Cambridge Green Towers

Conjoined towers at MIT

Synopsis: Urban campuses are increasingly pinched for space as college populations and programs expand. This proposal maximizes space by coupling an old square concrete tower with a new curved glass one, creating a new campus identity for an iconic structure.

Detailed Description: The demand for more lab and research space on MIT’s campus is constant. Available building sites have been increasingly occupied with constructions, leaving few new development options. This proposal investigated doubling the campus’s tallest structure, the 18-story Green Building designed by MIT graduate I.M. Pei, in size by building a new tower conjoined to the original. The new building also occupies the ground floor (originally open to the plaza), creating a more spacious, effective interior public arena.

Finally, the Green Building’s original public plaza, which exhibits an Alexander Calder sculpture, is reshaped with a three-story excavation that offers large spaces for learning and research. A new public area, open to the sky or glass-covered, can be sculpted and shaped to create more pleasant surroundings for students, faculty and staff.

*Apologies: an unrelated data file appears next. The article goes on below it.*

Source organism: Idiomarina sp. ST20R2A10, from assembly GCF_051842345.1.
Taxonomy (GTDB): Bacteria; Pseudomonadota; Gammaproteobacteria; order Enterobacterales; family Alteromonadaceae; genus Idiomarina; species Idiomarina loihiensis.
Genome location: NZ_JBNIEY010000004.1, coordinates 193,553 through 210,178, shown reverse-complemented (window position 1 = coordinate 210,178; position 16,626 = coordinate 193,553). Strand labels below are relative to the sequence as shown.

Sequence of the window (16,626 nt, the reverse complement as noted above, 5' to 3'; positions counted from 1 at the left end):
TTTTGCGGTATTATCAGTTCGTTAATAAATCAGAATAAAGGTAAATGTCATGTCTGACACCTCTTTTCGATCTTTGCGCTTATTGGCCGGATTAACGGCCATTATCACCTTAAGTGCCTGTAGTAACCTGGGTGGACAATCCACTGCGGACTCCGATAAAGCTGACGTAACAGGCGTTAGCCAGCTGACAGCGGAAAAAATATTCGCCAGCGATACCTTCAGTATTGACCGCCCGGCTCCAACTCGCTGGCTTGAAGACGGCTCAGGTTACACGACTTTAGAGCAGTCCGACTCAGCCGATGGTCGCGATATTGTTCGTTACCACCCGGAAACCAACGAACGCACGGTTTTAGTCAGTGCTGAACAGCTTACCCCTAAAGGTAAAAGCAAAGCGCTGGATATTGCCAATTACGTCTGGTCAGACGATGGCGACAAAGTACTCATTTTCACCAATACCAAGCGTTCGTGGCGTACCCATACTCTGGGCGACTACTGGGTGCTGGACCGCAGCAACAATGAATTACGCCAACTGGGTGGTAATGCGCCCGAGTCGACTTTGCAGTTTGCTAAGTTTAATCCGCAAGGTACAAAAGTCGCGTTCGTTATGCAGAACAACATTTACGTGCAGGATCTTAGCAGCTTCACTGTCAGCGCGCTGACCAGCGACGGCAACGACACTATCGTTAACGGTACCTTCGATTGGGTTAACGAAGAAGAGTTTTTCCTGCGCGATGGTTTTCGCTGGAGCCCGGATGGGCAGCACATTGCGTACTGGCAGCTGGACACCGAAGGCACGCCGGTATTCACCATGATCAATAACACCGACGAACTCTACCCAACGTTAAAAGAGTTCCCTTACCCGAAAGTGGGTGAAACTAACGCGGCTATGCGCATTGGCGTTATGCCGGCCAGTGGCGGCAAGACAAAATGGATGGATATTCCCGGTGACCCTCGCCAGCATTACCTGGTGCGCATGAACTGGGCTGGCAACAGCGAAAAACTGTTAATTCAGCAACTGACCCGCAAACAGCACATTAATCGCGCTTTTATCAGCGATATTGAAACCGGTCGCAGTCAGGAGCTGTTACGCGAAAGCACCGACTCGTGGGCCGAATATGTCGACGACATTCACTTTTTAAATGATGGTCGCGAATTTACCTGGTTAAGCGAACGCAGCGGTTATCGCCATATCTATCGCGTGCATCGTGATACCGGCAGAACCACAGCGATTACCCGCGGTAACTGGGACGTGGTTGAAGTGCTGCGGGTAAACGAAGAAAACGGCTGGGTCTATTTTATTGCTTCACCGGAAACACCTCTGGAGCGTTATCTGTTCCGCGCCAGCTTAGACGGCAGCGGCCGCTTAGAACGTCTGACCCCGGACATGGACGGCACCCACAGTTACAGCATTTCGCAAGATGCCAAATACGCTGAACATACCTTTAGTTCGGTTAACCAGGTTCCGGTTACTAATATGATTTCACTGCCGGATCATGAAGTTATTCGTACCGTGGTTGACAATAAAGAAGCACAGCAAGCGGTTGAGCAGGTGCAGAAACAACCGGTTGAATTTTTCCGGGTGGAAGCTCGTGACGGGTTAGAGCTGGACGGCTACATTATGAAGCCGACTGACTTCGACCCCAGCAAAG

The new tower has a softer, lighter, curvier profile and volume with more glass than concrete, complementing Pei’s original rectilinear design with an appealing contrast that denotes their different uses: the new tower houses offices and classrooms; the older one contains labs and research spaces. This long-standing icon on MIT’s campus thus takes on a new iconic presence, both on the campus and from a distance.

This proposal maximizes space by coupling an old square concrete tower with a new curved glass one, creating a new campus identity for an iconic structure.
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